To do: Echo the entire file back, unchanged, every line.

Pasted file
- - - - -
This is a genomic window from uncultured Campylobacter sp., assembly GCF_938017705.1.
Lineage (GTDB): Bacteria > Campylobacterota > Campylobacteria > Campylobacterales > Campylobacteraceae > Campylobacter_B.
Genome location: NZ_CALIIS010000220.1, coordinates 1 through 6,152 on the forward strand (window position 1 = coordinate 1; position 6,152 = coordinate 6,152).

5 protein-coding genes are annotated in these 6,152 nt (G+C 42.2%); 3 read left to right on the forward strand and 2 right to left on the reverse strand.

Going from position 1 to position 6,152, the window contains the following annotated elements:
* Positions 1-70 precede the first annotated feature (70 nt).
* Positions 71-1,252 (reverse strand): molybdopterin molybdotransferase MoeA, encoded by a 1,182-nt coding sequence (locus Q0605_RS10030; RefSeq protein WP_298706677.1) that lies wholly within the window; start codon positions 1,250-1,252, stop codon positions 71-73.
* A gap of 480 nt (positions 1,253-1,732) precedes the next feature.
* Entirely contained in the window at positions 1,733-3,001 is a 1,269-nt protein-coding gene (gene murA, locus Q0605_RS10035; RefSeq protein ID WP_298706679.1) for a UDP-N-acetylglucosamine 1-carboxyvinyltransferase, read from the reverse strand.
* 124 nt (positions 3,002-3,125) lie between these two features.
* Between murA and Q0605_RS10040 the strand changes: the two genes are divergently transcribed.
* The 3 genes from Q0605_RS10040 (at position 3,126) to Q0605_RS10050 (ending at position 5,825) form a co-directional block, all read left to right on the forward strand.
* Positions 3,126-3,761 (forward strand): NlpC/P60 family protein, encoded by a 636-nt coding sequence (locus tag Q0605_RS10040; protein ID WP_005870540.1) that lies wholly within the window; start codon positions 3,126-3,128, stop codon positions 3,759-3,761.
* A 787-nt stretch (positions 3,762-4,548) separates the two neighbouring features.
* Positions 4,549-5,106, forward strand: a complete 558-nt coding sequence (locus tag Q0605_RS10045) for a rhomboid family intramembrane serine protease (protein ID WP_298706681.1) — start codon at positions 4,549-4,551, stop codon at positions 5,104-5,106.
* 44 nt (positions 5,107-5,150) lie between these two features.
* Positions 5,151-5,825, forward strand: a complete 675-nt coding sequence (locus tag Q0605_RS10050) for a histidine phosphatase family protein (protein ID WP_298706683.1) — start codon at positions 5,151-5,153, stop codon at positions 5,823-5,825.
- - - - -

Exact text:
This is a genomic window from uncultured Campylobacter sp., assembly GCF_938017705.1.
Lineage (GTDB): Bacteria > Campylobacterota > Campylobacteria > Campylobacterales > Campylobacteraceae > Campylobacter_B.
Genome location: NZ_CALIIS010000220.1, coordinates 1 through 6,152 on the forward strand (window position 1 = coordinate 1; position 6,152 = coordinate 6,152).

5 protein-coding genes are annotated in these 6,152 nt (G+C 42.2%); 3 read left to right on the forward strand and 2 right to left on the reverse strand.

Going from position 1 to position 6,152, the window contains the following annotated elements:
* Positions 1-70 precede the first annotated feature (70 nt).
* Positions 71-1,252 (reverse strand): molybdopterin molybdotransferase MoeA, encoded by a 1,182-nt coding sequence (locus Q0605_RS10030; RefSeq protein WP_298706677.1) that lies wholly within the window; start codon positions 1,250-1,252, stop codon positions 71-73.
* A gap of 480 nt (positions 1,253-1,732) precedes the next feature.
* Entirely contained in the window at positions 1,733-3,001 is a 1,269-nt protein-coding gene (gene murA, locus Q0605_RS10035; RefSeq protein ID WP_298706679.1) for a UDP-N-acetylglucosamine 1-carboxyvinyltransferase, read from the reverse strand.
* 124 nt (positions 3,002-3,125) lie between these two features.
* Between murA and Q0605_RS10040 the strand changes: the two genes are divergently transcribed.
* The 3 genes from Q0605_RS10040 (at position 3,126) to Q0605_RS10050 (ending at position 5,825) form a co-directional block, all read left to right on the forward strand.
* Positions 3,126-3,761 (forward strand): NlpC/P60 family protein, encoded by a 636-nt coding sequence (locus tag Q0605_RS10040; protein ID WP_005870540.1) that lies wholly within the window; start codon positions 3,126-3,128, stop codon positions 3,759-3,761.
* A 787-nt stretch (positions 3,762-4,548) separates the two neighbouring features.
* Positions 4,549-5,106, forward strand: a complete 558-nt coding sequence (locus tag Q0605_RS10045) for a rhomboid family intramembrane serine protease (protein ID WP_298706681.1) — start codon at positions 4,549-4,551, stop codon at positions 5,104-5,106.
* 44 nt (positions 5,107-5,150) lie between these two features.
* Positions 5,151-5,825, forward strand: a complete 675-nt coding sequence (locus tag Q0605_RS10050) for a histidine phosphatase family protein (protein ID WP_298706683.1) — start codon at positions 5,151-5,153, stop codon at positions 5,823-5,825.